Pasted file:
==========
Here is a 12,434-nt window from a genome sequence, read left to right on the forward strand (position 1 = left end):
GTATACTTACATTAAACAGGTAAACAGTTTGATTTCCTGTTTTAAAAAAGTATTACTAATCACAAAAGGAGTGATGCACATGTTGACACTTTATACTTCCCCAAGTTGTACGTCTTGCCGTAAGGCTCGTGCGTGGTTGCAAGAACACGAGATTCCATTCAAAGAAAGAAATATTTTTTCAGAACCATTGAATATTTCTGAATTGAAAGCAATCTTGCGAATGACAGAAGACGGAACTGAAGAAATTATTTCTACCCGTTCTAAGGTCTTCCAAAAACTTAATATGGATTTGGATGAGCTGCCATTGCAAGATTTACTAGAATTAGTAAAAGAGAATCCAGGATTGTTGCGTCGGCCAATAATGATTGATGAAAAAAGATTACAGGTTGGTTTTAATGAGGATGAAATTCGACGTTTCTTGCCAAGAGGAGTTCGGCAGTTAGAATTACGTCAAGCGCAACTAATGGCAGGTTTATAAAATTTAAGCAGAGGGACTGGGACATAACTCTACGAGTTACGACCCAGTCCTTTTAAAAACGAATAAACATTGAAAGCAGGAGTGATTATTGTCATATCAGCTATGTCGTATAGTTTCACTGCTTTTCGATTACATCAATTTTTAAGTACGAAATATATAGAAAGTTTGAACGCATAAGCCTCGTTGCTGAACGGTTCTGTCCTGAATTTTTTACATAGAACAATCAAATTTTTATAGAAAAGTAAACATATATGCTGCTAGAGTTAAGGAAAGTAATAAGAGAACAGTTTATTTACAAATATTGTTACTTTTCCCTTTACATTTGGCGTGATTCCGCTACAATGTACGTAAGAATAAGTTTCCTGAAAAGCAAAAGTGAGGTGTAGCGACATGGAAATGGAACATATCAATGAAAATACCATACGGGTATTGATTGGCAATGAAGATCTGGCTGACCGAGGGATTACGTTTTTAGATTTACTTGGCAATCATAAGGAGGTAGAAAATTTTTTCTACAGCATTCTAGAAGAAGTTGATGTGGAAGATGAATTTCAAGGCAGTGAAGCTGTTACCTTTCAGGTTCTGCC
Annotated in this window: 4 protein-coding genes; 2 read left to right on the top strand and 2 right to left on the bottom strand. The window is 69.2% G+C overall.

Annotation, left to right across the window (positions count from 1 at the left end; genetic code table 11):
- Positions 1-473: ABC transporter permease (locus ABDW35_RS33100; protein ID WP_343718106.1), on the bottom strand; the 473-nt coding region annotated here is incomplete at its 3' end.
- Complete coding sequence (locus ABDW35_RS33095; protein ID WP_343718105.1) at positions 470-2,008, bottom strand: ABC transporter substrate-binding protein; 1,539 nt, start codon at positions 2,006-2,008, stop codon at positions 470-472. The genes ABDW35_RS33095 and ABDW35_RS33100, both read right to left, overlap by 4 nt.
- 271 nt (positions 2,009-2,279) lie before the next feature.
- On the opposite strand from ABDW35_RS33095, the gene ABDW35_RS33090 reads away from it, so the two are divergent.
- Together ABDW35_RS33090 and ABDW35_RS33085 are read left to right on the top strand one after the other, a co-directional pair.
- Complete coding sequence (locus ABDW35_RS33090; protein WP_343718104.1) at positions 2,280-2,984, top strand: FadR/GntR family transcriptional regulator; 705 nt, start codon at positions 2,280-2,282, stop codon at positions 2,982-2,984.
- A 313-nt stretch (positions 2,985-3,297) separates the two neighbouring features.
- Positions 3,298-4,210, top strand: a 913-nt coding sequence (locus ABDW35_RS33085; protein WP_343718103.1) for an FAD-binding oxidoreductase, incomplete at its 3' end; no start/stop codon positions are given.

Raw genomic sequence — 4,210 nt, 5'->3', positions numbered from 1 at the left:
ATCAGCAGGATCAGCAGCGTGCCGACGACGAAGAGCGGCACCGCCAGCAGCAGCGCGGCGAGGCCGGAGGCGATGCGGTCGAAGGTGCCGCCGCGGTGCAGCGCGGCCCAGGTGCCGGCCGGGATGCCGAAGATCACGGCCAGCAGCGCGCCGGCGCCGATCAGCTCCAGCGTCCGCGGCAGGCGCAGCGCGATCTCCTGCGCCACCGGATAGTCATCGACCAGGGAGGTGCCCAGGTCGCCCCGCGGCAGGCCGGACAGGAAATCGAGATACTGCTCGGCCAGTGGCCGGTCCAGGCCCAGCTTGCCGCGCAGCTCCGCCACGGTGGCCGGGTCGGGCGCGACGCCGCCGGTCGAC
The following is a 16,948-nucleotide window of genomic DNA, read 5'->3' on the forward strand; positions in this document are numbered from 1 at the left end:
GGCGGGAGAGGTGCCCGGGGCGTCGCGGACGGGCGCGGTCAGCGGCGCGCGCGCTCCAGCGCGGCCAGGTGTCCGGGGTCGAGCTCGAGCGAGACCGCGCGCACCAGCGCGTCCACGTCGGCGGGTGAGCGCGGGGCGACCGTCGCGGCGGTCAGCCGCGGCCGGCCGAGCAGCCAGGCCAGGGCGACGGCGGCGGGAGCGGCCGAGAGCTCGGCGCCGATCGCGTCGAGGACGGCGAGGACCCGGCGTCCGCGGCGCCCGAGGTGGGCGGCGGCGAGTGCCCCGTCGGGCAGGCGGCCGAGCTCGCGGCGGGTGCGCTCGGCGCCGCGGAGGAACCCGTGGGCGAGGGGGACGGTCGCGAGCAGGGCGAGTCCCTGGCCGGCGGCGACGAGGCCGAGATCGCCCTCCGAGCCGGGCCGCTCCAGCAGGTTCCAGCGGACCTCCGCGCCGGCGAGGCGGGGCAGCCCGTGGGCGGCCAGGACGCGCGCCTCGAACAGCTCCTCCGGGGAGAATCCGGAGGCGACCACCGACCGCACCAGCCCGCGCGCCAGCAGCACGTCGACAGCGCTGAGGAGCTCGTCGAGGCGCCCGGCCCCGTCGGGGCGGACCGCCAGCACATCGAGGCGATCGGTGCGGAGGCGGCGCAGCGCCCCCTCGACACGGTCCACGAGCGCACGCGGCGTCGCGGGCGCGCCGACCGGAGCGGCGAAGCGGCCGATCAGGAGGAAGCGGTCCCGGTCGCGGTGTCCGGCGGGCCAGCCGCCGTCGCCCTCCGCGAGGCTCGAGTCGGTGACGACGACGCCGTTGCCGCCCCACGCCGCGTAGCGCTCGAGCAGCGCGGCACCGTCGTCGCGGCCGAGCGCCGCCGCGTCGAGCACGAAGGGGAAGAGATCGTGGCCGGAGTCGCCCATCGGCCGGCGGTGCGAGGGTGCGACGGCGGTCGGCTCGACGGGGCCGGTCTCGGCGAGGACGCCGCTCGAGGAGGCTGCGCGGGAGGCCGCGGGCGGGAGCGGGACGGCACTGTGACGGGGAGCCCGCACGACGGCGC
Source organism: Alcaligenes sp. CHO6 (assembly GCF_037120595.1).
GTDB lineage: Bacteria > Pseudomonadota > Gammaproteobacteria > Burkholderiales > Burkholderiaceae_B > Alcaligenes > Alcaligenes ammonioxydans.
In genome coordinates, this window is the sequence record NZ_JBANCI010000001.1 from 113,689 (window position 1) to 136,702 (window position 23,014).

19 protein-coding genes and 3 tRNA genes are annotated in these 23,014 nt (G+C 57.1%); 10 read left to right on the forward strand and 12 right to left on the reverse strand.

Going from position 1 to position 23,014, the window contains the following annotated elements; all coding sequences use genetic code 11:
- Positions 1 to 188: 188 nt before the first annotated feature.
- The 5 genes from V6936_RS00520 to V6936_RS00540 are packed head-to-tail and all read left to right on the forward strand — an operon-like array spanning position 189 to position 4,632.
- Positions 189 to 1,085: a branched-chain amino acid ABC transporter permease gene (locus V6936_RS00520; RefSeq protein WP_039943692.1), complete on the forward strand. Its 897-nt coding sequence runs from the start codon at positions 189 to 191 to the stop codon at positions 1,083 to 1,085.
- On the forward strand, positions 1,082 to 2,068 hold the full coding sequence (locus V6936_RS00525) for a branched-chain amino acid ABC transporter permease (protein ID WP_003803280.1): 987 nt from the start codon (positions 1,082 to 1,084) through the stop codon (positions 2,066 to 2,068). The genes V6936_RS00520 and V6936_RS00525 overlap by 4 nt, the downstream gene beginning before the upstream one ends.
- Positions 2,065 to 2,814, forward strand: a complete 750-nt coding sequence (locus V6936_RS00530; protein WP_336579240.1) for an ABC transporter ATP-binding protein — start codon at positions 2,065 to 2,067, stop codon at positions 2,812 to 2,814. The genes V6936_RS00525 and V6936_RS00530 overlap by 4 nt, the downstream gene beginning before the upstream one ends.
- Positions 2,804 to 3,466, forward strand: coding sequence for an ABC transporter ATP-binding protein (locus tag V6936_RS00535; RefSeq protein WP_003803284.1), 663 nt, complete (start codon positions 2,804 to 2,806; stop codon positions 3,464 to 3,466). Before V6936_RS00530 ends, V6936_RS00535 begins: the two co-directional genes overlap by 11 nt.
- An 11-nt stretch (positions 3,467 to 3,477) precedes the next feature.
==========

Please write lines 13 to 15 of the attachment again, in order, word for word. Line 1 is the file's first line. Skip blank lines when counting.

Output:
Raw genomic sequence — 4,210 nt, 5'->3', positions numbered from 1 at the left:
ATCAGCAGGATCAGCAGCGTGCCGACGACGAAGAGCGGCACCGCCAGCAGCAGCGCGGCGAGGCCGGAGGCGATGCGGTCGAAGGTGCCGCCGCGGTGCAGCGCGGCCCAGGTGCCGGCCGGGATGCCGAAGATCACGGCCAGCAGCGCGCCGGCGCCGATCAGCTCCAGCGTCCGCGGCAGGCGCAGCGCGATCTCCTGCGCCACCGGATAGTCATCGACCAGGGAGGTGCCCAGGTCGCCCCGCGGCAGGCCGGACAGGAAATCGAGATACTGCTCGGCCAGTGGCCGGTCCAGGCCCAGCTTGCCGCGCAGCTCCGCCACGGTGGCCGGGTCGGGCGCGACGCCGCCGGTCGAC
The following is a 16,948-nucleotide window of genomic DNA, read 5'->3' on the forward strand; positions in this document are numbered from 1 at the left end: